Electronic component market review - May 2024

Main Highlights

Quarter one of 2024 started to see the slow decline in global inflation, and the IMF forecast global growth to continue to grow 3.2% this year and next. To date, Germany has seen a growth with GDP increasing by 0.2% - often a key indicator of how Europe is set to perform – showing even greater growth were Spain and Portugal recording 0.7%. Predictions that the European Central Bank will start cutting rates from June in response to falling inflation are circulating.

Asia Pacific is also looking at growth during 2024 (4.5%), with it largely predicted to be from domestic demand, as the economy now settles to post-pandemic.  At the back end of April 2024, the world saw news that the Japanese Yen had fallen to its lowest levels in over 30 years (since April 1990) to 160.17 to the USD.  This soon led to a very quick recovery with hours, but risks the destabilising of other Asian currencies against the dollar. A weakened Yen could be more long term and potentially cause issues for Japan and its attractiveness to foreign investors.

Container ships are still re-routed with the ongoing Red Sea crisis; however, some route and timing predictability and reliability is now stabilising.

On 3rd April 2024, Taiwan was hit by a 7.4 magnitude earthquake close to Hualien City. Taiwan’s earthquake alert system failed to send an advance warning of the mainshock, due to its initial force predicted to be around 6.2 magnitude. This was the strongest earthquake Taiwan had felt in over 25 years.

Capacity and lead-time issues

  • Following damage to Murata’s Anamizu plant (manufacturing chip inductors and common choke coils) production is expected to resume from mid-May 2024 onwards. Alternate production sites have been utilised at Yokkaichi Plant and in Malaysia to help support the recovery.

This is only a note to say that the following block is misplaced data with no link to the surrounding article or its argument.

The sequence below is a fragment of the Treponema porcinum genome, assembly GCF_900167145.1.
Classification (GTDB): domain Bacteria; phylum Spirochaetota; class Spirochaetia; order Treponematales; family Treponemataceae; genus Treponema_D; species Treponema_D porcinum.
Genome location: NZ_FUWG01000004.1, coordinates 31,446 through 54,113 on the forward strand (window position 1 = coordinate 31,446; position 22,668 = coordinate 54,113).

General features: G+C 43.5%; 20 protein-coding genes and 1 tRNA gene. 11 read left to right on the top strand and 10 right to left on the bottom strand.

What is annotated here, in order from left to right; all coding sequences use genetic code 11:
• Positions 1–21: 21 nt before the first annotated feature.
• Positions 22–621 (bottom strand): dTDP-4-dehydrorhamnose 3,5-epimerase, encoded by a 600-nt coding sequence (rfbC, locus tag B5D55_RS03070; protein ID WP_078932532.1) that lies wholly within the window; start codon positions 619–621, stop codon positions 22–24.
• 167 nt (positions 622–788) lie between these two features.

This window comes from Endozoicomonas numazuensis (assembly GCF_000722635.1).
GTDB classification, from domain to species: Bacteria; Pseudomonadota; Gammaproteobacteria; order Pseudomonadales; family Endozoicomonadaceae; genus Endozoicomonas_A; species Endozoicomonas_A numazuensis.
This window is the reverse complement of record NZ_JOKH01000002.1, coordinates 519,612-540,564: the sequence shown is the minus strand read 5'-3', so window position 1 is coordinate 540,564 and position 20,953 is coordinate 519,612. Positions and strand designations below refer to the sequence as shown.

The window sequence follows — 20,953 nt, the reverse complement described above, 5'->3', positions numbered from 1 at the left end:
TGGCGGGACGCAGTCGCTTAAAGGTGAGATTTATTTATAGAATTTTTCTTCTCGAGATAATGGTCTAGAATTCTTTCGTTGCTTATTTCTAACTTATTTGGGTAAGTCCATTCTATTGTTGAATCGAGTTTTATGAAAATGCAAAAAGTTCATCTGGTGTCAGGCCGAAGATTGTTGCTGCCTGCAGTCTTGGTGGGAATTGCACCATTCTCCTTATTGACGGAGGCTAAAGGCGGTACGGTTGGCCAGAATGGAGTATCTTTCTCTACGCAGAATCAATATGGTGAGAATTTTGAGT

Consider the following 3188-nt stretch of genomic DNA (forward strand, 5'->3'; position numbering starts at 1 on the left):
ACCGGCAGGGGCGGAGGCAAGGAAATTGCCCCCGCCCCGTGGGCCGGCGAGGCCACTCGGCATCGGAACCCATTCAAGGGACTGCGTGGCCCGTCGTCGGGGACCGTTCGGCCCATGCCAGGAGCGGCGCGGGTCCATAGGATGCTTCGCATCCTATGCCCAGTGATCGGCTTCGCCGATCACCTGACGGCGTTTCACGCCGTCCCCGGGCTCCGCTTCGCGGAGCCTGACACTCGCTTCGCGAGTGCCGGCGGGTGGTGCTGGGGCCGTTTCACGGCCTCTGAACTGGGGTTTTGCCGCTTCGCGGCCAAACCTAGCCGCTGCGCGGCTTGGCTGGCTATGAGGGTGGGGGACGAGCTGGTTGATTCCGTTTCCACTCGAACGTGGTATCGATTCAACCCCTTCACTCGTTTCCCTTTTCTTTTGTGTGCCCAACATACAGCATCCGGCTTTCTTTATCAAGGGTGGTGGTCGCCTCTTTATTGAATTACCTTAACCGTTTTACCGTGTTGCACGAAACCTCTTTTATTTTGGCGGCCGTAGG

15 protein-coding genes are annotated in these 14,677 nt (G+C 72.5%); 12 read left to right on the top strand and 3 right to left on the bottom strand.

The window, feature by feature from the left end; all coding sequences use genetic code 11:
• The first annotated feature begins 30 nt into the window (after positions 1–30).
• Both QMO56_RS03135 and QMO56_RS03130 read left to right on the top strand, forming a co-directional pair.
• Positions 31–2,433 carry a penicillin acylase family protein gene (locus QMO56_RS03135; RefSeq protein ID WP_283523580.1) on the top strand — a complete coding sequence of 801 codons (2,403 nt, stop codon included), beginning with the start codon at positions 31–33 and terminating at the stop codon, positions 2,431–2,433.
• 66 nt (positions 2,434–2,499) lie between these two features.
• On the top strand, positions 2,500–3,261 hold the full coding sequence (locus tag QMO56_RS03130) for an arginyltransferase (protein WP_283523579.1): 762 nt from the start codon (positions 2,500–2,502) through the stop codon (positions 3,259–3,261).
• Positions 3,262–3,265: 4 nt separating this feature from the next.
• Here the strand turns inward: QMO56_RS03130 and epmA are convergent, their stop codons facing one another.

• All other impacted Murata Plants have now re-started production activities.
  • TSMC estimated losses of over $90M after the Hualien earthquake, however disruption is not expected to cause mass ripples of disruption in the supply chain.
  • Lead times in general are now at the ‘new normal’ and have stabilised from the years of disruption that started impacting passive components in summer of 2018.
  • Whilst lead-times are shortening, inventory is also high. This still means accurate forecasting and appropriate order scheduling is kept up, if not the market risks outstripping supplies again very quickly with any surge or market uptick during this year.

Manufacturer Mergers/Acquisitions

PCB Technology

  • PCB factories, especially in the Far East have additional capacity, meaning leveraging pricing now could be fruitfulHowever, how long this available in capacity will last is unknown and once factories secure orders pricing will shortly thereafter tighten. 
  • Recyclable PCB material is being pioneered by the University of Washington – such a material widely used would significantly reduce E-waste in PCBA supply chains, allowing components to be removed from the jelly-like substance of the PCB allowing the PCB to be re-used. 

Global Economy

  • Oil pricing has continued to steadily climb over the last quarter, today trading at $86.33 per barrel. 
  • Gold has continued to climb, selling at £1,839.32 per ounce at time of writing. 
  • Silver has recovered to £21.17 per ounce, a double digit 16% increase over the past 3 months. 
  • Steel rebar is still stable, 3 month contracts are listed at $587.50 per tonne when writing. 
  • Bitcoin started climbing dramatically, reaching never before seen highs – now selling at $58,153.40 an increase of 64% over a six month period. 
  • Copper pricing has risen again, now $9,973 per tonne. 

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Written by Daniella Baldock

Daniella is an experienced strategic sourcing specialist with over 12 years’ experience in the electrical and electronic manufacturing industry. Daniella’s core skills include negotiation, communication, supplier relationship management, and purchasing negotiation. Graduating from CIPS - The Chartered Institute in 2018, Daniella is a driven purchasing professional who plays a crucial role in driving ESCATEC's European sourcing strategy.